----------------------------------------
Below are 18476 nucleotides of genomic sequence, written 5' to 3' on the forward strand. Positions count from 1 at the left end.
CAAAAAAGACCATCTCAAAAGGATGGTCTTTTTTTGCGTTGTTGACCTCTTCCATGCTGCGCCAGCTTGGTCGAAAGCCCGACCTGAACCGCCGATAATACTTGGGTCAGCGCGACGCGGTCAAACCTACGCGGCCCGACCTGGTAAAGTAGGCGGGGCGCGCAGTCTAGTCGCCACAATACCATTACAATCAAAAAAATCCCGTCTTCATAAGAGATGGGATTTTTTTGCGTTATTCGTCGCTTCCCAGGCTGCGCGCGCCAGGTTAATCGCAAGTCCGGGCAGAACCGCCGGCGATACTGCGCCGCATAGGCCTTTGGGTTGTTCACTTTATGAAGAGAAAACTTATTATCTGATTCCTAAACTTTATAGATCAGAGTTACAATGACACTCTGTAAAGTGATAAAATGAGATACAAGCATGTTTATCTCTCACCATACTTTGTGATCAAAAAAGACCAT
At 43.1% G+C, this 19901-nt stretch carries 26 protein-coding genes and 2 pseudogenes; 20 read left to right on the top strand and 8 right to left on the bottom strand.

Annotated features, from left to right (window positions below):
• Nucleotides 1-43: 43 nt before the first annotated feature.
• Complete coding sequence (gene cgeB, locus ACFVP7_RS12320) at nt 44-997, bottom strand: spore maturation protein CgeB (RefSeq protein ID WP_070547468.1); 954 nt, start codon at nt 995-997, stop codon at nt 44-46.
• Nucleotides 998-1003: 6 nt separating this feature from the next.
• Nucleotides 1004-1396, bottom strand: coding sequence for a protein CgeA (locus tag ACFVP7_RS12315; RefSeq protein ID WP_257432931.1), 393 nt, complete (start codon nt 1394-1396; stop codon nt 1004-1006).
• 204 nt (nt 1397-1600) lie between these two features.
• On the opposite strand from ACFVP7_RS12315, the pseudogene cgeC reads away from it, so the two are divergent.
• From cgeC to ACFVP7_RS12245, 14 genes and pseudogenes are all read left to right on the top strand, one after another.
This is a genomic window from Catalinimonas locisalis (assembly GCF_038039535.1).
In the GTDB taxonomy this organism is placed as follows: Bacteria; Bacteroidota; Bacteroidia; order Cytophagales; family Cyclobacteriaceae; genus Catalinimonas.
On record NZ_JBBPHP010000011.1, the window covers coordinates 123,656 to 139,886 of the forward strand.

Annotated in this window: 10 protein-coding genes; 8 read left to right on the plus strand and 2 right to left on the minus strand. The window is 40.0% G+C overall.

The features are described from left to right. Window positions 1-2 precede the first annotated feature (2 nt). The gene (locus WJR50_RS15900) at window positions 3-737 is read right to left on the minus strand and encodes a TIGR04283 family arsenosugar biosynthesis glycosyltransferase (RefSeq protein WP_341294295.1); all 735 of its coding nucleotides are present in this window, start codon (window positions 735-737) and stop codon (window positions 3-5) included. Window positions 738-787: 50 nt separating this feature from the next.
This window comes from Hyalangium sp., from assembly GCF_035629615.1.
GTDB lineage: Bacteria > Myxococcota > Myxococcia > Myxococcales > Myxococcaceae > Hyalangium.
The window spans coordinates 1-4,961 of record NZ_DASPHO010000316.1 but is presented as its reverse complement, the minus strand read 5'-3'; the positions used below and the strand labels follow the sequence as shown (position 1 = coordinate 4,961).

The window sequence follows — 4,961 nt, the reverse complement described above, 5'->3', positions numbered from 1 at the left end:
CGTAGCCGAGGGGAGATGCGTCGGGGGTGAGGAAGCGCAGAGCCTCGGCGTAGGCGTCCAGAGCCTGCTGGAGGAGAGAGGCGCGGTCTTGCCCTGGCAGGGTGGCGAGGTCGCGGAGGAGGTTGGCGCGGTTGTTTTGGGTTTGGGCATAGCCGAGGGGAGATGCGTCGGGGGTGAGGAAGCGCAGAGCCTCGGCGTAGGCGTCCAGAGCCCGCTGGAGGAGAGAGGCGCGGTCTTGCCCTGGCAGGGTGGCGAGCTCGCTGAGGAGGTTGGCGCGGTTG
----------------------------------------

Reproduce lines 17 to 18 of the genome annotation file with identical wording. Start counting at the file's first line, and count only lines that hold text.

This window comes from Hyalangium sp., from assembly GCF_035629615.1.
GTDB lineage: Bacteria > Myxococcota > Myxococcia > Myxococcales > Myxococcaceae > Hyalangium.